Monday, September 7, 2009

What I Wish I Knew My First Year Doing Stand-Up

Advice From An Aspiring Comic Laureate


© 2009 Leighann Lord

I received an email from two gentlemen teaching a stand-up comedy class to high school students. They asked me for some advice to share with their aspiring young comics. I asked if it was too late to urge them to choose a different career? Something safer like a fireman, easier like a brain surgeon or more stable like a mortgage banker?

Perhaps hoping to head off a bitter comic rant, the teachers asked a very specific question: "What do you know now, that you wish you knew your first year doing stand up?" I replied:

"I wish I had known that when stand-up became my career, my life would run on a very different schedule from the rest of the world. I work almost exclusively at night and on the weekends. I also travel a great deal. This means I tend to miss a lot of important functions: weddings, baby showers, family dinners, picnics, BBQ’s and holidays. (Unlike many comics, I do have friends and actually like my family.) Before I got married (to a comic, of course) my "Date night" wasn’t Saturday, it was Monday."

"Even with advanced notice I have to choose: go out with my friends and not work, or work and not be with my nearest and dearest. Remember, performing artists are essentially self employed freelancers. There is no pension plan (other than one you create for yourself), no sick days or vacation days. If you don’t work, you don’t get paid. This can potentially be problematic if you like eating on a regular basis or having a nice place to live."

"I manage these things as best I can. I am very lucky to have the love and support of my friends and family. I try my best to "be there" and they try to understand when I’m not. I do not say this to dissuade anyone from pursuing stand-up as a career. It’s just something to keep in mind."

"On a more general note, being a comic is a full time job encompassing more that just the time spent on stage. At any given moment within the development of our careers we play the role of writer, producer, performer, director, manager, agent, publicist. It’s rewarding work, but it’s hard work. Sometimes the easiest and best part is being on stage. If your heart is not truly in it, if you’re going into it looking for the "easy" money, please don’t. As with anything you choose to pursue in life, stand-up should be your passion, otherwise you’re taking up space in an already over crowded, competitive and sometimes heart breaking industry."

"That said, I enjoy what I do. There is no other art form quite like it. At the end of the day I’m proud to say that I’m a working professional stand-up comedian. It’s not running into a burning building, saving lives or financially ruining them but I love it."

As soon as I hit "send" I remembered the other thing I wish I’d known my first year in stand-up: that no one will ever take you seriously again. Even in casual conversation they’re always waiting for the other funny shoe to drop. When I go to the bank, my regular bank teller looks at me expectantly. I don’t know what to say. "Um... this is a stick up? No, no, I’m just kidding?"

I could be having a deep dialogue about the real world moral, ethical and political implications of The Prime Directive and eventually the conversation will turn personal. My palaver partner will wonder what it is I do for a living that allows me to be so witty, sharp and engaging. They’ll ask, "So, what do you do?"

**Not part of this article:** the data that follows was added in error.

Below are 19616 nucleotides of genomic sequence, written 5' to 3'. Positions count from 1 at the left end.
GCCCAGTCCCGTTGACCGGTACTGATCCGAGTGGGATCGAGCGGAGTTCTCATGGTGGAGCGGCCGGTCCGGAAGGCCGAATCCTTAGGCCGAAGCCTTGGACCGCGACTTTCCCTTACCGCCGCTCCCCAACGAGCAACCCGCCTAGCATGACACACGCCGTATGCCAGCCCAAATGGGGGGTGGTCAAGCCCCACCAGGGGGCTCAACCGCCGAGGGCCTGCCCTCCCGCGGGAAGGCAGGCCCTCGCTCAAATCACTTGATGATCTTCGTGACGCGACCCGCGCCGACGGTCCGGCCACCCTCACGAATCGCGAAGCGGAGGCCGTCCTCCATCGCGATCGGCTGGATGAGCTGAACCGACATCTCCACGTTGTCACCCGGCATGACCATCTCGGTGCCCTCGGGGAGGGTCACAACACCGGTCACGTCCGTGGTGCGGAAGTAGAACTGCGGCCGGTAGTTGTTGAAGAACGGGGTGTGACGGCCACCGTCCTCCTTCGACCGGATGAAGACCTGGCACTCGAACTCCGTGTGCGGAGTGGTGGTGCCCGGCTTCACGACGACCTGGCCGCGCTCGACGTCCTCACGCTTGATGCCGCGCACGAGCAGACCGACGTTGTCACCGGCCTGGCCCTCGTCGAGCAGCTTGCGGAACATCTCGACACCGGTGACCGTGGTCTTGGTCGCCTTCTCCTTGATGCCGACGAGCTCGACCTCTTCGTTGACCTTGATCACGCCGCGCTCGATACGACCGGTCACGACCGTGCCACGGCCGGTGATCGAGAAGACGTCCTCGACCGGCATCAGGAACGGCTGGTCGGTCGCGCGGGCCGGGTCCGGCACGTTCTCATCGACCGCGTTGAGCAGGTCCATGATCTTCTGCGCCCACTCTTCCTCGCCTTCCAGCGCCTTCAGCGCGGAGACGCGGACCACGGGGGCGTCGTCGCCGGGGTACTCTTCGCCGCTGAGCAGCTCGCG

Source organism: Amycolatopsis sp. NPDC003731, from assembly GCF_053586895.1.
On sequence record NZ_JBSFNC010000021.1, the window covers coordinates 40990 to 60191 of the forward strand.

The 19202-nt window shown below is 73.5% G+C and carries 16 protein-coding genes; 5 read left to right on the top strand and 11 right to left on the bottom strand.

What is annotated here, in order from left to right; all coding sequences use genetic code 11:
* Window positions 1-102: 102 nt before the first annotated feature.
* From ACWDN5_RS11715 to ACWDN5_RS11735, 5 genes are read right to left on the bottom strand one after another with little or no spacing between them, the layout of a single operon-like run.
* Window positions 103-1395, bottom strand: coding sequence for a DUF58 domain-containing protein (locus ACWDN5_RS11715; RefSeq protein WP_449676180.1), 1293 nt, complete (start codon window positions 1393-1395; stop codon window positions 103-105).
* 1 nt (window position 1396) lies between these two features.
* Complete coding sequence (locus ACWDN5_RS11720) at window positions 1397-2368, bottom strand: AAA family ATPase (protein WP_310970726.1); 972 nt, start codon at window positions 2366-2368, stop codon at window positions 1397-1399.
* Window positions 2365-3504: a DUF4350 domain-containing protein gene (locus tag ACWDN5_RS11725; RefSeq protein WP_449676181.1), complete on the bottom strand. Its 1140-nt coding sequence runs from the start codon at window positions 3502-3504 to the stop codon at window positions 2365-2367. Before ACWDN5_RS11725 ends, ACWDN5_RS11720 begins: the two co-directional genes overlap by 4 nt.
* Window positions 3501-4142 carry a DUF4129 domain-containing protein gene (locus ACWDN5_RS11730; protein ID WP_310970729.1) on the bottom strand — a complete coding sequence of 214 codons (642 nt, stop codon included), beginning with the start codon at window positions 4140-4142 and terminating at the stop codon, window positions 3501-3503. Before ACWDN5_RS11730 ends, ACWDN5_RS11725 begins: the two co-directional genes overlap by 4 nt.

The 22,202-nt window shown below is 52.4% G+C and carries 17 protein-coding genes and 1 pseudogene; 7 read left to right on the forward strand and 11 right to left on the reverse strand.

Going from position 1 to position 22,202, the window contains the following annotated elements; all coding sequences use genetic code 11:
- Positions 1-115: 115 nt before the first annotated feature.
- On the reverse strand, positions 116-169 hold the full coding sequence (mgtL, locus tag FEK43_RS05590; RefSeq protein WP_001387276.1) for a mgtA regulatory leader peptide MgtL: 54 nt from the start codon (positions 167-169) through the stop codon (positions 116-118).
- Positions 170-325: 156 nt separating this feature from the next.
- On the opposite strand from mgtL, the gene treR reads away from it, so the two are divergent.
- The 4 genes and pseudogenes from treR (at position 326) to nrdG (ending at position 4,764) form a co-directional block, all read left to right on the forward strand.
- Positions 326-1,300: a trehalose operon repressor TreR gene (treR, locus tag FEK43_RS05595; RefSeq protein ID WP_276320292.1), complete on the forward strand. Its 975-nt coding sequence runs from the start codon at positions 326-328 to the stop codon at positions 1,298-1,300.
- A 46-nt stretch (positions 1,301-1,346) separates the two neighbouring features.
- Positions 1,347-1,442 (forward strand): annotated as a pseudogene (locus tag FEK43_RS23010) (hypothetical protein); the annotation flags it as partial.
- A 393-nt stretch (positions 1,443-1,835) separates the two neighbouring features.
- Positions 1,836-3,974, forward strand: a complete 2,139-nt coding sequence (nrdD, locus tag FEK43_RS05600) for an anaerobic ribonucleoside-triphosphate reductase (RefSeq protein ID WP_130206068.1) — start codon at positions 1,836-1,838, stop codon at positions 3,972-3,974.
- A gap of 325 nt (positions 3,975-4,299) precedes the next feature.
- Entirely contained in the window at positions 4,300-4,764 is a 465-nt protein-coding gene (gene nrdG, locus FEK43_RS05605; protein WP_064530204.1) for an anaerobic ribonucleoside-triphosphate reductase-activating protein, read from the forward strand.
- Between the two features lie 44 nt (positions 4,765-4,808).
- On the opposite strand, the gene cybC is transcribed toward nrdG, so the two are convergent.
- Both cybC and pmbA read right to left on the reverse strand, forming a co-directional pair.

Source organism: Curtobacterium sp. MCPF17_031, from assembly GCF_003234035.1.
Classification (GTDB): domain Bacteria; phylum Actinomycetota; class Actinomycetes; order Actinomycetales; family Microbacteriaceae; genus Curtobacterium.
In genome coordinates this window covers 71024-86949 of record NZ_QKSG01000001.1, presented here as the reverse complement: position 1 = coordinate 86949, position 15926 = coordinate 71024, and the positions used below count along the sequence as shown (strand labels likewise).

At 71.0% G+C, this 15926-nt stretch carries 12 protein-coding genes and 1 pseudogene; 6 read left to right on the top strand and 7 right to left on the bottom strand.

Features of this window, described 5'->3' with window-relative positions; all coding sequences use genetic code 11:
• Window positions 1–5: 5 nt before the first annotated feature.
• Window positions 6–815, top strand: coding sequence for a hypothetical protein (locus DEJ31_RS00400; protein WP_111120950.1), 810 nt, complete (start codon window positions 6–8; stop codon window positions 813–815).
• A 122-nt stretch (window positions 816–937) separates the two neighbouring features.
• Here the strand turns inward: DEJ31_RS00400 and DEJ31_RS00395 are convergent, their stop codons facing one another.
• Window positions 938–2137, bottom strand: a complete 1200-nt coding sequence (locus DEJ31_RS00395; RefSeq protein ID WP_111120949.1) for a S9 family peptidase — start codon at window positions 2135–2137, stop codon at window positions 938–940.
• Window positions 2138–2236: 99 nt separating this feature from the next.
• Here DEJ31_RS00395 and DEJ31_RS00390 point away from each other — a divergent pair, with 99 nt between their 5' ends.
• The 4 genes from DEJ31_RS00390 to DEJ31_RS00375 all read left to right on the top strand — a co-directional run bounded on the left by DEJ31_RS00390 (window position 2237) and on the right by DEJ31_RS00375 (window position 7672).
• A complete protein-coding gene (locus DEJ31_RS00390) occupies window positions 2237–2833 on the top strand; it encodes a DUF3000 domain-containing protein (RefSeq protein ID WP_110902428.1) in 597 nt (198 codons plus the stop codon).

For a split second I always consider lying, and saying something cool like, "a college professor." But then the next question would be, "Where and what do you teach?" And I just haven’t thought the lie out that far. So I tell the truth: "I’m a stand-up comedian."

Almost instantly they are intrigued. How many comics does the average person get to meet? On some level they are also awed. Most people who enjoy stand-up comedy would never have the courage to get on stage and do it themselves.

But as impressed as they may be, I can almost always see their opinion of me changing. All my cogent points about quantum theory and man’s inhumanity to man are forgotten, and I am relegated to the little box in their brain labeled – at best – "Entertainer" and – at worst – "Court Jester."

Then there are the odd times when the making of funny is downright illegal. Post 9/11, security at the nation’s airports is no laughing matter. An innocent little bomb joke can get you fined and arrested even if you’re a professional. Are we sure the terrorists haven’t won? Honestly, after skulking away from an airport security checkpoint clutching my jacket, belt and shoes, I feel dirty not funny.

I think my professional status should make a difference. I agree, you can’t have lay people running amok making reckless jokes about security or lack thereof. As a police officer identifies herself before making an arrest, perhaps I should identify myself as a professional stand-up, badge in hand from The Office of Homeland Comedy. Don’t try this at home. I think President Obama may need to appoint a Comedy Czar. A cool job, for sure, but I think Comic Laureate is more in keeping with my character.

Alas, every profession has its occupational hazards and it could be worse. I could have one of those really weird jobs where if you’re getting laughs, you’re doing something wrong.


Thank you for reading Leighann Lord's Comic Perspective!

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